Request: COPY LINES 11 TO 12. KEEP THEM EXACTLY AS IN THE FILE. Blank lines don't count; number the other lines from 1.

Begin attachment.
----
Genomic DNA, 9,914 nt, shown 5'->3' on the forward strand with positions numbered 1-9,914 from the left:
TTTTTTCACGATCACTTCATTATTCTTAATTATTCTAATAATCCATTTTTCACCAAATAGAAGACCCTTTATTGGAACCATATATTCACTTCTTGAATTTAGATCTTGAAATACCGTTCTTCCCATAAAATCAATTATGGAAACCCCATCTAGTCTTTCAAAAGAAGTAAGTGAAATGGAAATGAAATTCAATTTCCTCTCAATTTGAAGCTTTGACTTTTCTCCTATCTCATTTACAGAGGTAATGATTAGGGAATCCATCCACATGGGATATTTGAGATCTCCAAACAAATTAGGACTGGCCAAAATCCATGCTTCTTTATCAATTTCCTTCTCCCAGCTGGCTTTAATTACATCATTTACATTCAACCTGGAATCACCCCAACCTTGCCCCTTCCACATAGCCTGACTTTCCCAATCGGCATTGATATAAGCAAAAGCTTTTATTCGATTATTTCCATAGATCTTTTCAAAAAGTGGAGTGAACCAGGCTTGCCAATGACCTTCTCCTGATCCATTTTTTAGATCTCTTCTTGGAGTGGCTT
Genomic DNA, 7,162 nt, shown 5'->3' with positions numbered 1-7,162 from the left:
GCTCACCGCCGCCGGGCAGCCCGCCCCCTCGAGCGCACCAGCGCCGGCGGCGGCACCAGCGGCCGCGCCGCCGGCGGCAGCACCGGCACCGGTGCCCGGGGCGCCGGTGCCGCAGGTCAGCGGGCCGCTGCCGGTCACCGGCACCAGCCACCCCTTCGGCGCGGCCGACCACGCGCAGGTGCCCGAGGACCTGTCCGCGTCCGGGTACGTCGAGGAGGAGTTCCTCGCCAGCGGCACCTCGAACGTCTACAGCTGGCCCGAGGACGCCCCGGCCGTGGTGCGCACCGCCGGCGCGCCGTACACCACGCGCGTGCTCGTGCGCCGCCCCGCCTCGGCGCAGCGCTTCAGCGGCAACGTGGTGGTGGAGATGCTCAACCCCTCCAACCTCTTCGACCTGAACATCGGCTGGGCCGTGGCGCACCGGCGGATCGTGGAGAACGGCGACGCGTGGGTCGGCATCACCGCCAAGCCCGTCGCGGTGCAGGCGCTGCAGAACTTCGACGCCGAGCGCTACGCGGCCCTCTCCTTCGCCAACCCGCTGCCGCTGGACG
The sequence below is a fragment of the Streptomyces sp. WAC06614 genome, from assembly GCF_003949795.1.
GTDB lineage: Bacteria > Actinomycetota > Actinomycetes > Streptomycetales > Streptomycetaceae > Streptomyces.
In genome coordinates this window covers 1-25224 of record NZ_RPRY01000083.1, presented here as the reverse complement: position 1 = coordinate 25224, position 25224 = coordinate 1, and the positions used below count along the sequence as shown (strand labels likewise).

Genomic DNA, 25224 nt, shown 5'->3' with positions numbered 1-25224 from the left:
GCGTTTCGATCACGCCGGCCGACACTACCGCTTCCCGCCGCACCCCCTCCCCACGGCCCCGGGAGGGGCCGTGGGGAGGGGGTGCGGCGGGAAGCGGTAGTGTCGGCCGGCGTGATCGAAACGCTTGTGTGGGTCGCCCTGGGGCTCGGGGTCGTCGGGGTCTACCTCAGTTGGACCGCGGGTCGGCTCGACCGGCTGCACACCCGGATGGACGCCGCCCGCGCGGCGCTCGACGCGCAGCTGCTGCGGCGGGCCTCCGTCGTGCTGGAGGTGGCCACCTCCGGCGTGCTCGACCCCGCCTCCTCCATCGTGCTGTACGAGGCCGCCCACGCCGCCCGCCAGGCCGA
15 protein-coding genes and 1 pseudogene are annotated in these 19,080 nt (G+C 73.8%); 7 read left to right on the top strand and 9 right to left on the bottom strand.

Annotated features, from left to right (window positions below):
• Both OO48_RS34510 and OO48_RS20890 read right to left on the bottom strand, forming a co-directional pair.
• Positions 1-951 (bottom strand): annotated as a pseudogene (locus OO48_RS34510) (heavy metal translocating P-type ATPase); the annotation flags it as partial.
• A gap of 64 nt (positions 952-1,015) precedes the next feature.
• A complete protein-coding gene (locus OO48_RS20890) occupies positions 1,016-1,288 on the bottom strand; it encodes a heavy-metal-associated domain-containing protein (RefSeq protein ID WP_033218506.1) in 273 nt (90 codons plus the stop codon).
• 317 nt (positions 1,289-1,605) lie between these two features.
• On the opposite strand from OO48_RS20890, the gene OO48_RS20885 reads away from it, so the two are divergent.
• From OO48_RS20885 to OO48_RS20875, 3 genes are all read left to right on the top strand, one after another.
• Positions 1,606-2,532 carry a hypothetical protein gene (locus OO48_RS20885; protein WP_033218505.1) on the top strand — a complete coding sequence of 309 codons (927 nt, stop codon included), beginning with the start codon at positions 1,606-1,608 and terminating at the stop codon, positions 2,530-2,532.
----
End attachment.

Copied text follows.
Annotated features, from left to right (window positions below):
• Both OO48_RS34510 and OO48_RS20890 read right to left on the bottom strand, forming a co-directional pair.